There was the Commission for Scientific and Technical Terminology, an Orwellian outfit that produced a Comprehensive Glossary of Administrative Terms in English and the vernacular. “Hindi is very poor in terms,” a commissioner told me. Another office nurtured the remains of Indira Gandhi’s 20-Point Program from the Emergency days. “We look after points 1, 5, 8, 11, 14, 15, and 16,” a man told me. “The other thirteen have been dropped.” My favorite was the Office of Stationery. “Please apply in writing. In triplicate,” they told me. I went to visit them instead, and found the assembled staff standing hushed and yes, stationary, at their desks. It was a moment of silence for a fallen colleague, a bureaucratic wake.

Today Manmohan Singh is our prime minister, and my home is cluttered with pre-liberalization memorabilia. I have two black rotary-dial phones with trilling electromechanical bells and a bakelite radio that buzzes and hums. I have assorted Nehruviana, including a Publications Division comic on Nehru and the new temples of India, and another book called Rhymes on Nehru. I have World’s Wisest Wizard: Sanjay Gandhi. I have a bust and three statues of Ambedkar. (If I could find one of Indiraji, I’d buy it in an instant.) One lucky day, I found a copy of Following Lenin’s Course, The Speeches and Articles of LI Brezhnev. The speeches are peppered with four kinds of applause: “applause,” “prolonged applause,” “stormy applause,” and “stormy prolonged applause.” In his speech to the Eighth Congress of the Socialist Unity Party of Germany in June 1971, the floodgates burst: “‘Stormy, prolonged applause.’ All rise. The Congress delegates and guests remain standing till the end of the speech… ‘Friendship!’ ‘Long live the CPSU!’ ‘Hurrah!’”

Outside my house, a consumer revolution is turning my country upside down. The revolution is televised. In fact, to a large extent, it is television. But I don’t watch TV anymore. Sometimes I watch DVDs. Just days ago, I saw Good Bye Lenin!, which belongs to a genre the Germans call “Ostalgie.” (Germans are wittier than you think.) It follows a young East German man who tries to shield his dying mother from the reality of reunification by constructing an elaborate televisual Truman Show around her. But it’s really about respecting the past you share with the ones you love. I never cry at movies, but this one nearly got me. It ends with this monologue from the hero, Daniel Brühl:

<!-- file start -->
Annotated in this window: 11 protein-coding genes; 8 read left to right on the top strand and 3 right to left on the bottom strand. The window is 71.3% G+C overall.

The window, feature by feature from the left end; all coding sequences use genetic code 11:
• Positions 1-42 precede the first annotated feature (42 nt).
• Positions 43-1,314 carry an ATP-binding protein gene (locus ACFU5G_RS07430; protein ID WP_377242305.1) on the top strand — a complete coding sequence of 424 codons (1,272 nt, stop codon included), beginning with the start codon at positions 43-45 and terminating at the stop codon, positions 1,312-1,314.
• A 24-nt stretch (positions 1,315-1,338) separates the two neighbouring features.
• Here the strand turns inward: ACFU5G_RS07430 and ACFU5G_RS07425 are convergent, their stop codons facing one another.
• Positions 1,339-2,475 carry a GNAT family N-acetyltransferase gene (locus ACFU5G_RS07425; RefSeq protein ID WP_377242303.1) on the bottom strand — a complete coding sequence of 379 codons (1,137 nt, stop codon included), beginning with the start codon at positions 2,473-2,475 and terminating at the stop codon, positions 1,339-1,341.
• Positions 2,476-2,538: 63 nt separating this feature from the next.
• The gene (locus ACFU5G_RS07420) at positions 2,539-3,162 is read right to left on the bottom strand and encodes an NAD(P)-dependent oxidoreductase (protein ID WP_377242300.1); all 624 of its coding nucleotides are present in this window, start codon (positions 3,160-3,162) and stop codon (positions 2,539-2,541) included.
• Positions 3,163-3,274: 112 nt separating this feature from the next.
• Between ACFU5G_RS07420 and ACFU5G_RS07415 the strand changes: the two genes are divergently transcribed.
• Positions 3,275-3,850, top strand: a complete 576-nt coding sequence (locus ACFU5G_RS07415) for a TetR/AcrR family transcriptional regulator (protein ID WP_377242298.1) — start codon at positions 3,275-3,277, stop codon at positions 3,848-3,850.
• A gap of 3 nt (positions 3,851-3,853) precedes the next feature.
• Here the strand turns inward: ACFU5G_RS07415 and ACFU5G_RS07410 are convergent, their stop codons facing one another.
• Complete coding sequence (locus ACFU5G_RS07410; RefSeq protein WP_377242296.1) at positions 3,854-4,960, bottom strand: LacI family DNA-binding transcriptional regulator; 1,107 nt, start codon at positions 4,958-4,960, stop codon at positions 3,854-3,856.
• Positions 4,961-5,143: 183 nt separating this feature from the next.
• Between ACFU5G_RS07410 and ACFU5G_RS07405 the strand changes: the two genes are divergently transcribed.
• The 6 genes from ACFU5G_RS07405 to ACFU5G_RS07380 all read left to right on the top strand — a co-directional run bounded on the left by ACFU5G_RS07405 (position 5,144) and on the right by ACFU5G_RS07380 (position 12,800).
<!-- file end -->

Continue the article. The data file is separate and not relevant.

Das Land das meine Mutter verließ, war ein Land an das sie geglaubt hatte… Ein Land das es in Wirklichkeit nie so gegeben hat. Ein Land das in meiner Erinnerung immer mit meiner Mutter verbunden sein wird.

The country that my mother left was a land that she believed in… . A country that was never quite what it seemed. A country that in my memory will always be bound to my mother.

My mother, God bless her, is still with me. It’s my father he’s talking about.

I’ve lost some of my childhood enthusiasm for air travel, but these days it seems I go to the airport every other month. To pick up my wife, or a relative, or a friend. And nowadays it’s not the cargo I look forward to so much as the people. Maybe one day I’ll meet Ashish here. Standing in the crowd behind the fence in the international arrivals lounge, we all stare expectantly down the long passage toward the doors of the baggage claim hall. There’s a TV monitor where we can see the apparition of long-lost loved ones materialize for an instant on an escalator. They pass like newly molded foreign goods into the hands of customs and immigration.

But I keep my eyes on the doorway where they emerge, stamped and certified. They walk slowly into focus, looking more and more familiar, until they find the face they’re looking for and we’re strangers once again. More than once I’ve caught my breath at the sight of Baba walking toward me. But he never arrives. It’s just a dream.